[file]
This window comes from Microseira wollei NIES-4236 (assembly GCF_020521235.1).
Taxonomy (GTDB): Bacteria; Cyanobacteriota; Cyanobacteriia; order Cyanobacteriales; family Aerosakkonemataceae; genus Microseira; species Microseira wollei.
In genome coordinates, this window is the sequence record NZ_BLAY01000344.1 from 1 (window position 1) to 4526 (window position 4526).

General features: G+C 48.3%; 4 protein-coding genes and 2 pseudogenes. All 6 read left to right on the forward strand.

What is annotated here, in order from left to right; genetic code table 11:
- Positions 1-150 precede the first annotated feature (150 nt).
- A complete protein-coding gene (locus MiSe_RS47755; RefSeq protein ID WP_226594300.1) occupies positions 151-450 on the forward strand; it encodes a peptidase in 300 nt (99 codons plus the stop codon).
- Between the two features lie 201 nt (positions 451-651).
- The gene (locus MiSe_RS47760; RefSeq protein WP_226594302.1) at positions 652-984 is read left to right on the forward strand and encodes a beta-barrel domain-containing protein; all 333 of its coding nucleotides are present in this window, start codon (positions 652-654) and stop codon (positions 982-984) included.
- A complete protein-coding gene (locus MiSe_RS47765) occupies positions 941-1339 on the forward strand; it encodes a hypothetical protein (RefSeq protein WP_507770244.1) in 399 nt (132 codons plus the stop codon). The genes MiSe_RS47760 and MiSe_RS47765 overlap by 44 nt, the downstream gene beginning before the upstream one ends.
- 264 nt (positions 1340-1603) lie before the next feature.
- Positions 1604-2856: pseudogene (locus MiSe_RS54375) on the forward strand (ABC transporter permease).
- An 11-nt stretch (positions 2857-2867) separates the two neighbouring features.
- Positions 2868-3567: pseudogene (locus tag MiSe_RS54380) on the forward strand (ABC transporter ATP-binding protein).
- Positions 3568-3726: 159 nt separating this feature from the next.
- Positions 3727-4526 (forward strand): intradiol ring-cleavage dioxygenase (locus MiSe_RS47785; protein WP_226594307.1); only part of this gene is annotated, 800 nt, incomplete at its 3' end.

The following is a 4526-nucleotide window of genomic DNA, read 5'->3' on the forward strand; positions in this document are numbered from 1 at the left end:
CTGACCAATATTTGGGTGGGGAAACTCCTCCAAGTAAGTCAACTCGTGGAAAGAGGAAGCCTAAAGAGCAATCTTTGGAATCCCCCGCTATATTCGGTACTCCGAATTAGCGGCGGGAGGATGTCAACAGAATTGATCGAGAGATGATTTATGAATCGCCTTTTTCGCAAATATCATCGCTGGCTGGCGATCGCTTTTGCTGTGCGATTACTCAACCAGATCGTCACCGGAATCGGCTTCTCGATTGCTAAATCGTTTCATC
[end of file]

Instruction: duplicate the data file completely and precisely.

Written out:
This window comes from Microseira wollei NIES-4236 (assembly GCF_020521235.1).
Taxonomy (GTDB): Bacteria; Cyanobacteriota; Cyanobacteriia; order Cyanobacteriales; family Aerosakkonemataceae; genus Microseira; species Microseira wollei.
In genome coordinates, this window is the sequence record NZ_BLAY01000344.1 from 1 (window position 1) to 4526 (window position 4526).

General features: G+C 48.3%; 4 protein-coding genes and 2 pseudogenes. All 6 read left to right on the forward strand.

What is annotated here, in order from left to right; genetic code table 11:
- Positions 1-150 precede the first annotated feature (150 nt).
- A complete protein-coding gene (locus MiSe_RS47755; RefSeq protein ID WP_226594300.1) occupies positions 151-450 on the forward strand; it encodes a peptidase in 300 nt (99 codons plus the stop codon).
- Between the two features lie 201 nt (positions 451-651).
- The gene (locus MiSe_RS47760; RefSeq protein WP_226594302.1) at positions 652-984 is read left to right on the forward strand and encodes a beta-barrel domain-containing protein; all 333 of its coding nucleotides are present in this window, start codon (positions 652-654) and stop codon (positions 982-984) included.
- A complete protein-coding gene (locus MiSe_RS47765) occupies positions 941-1339 on the forward strand; it encodes a hypothetical protein (RefSeq protein WP_507770244.1) in 399 nt (132 codons plus the stop codon). The genes MiSe_RS47760 and MiSe_RS47765 overlap by 44 nt, the downstream gene beginning before the upstream one ends.
- 264 nt (positions 1340-1603) lie before the next feature.
- Positions 1604-2856: pseudogene (locus MiSe_RS54375) on the forward strand (ABC transporter permease).
- An 11-nt stretch (positions 2857-2867) separates the two neighbouring features.
- Positions 2868-3567: pseudogene (locus tag MiSe_RS54380) on the forward strand (ABC transporter ATP-binding protein).
- Positions 3568-3726: 159 nt separating this feature from the next.
- Positions 3727-4526 (forward strand): intradiol ring-cleavage dioxygenase (locus MiSe_RS47785; protein WP_226594307.1); only part of this gene is annotated, 800 nt, incomplete at its 3' end.

The following is a 4526-nucleotide window of genomic DNA, read 5'->3' on the forward strand; positions in this document are numbered from 1 at the left end:
CTGACCAATATTTGGGTGGGGAAACTCCTCCAAGTAAGTCAACTCGTGGAAAGAGGAAGCCTAAAGAGCAATCTTTGGAATCCCCCGCTATATTCGGTACTCCGAATTAGCGGCGGGAGGATGTCAACAGAATTGATCGAGAGATGATTTATGAATCGCCTTTTTCGCAAATATCATCGCTGGCTGGCGATCGCTTTTGCTGTGCGATTACTCAACCAGATCGTCACCGGAATCGGCTTCTCGATTGCTAAATCGTTTCATC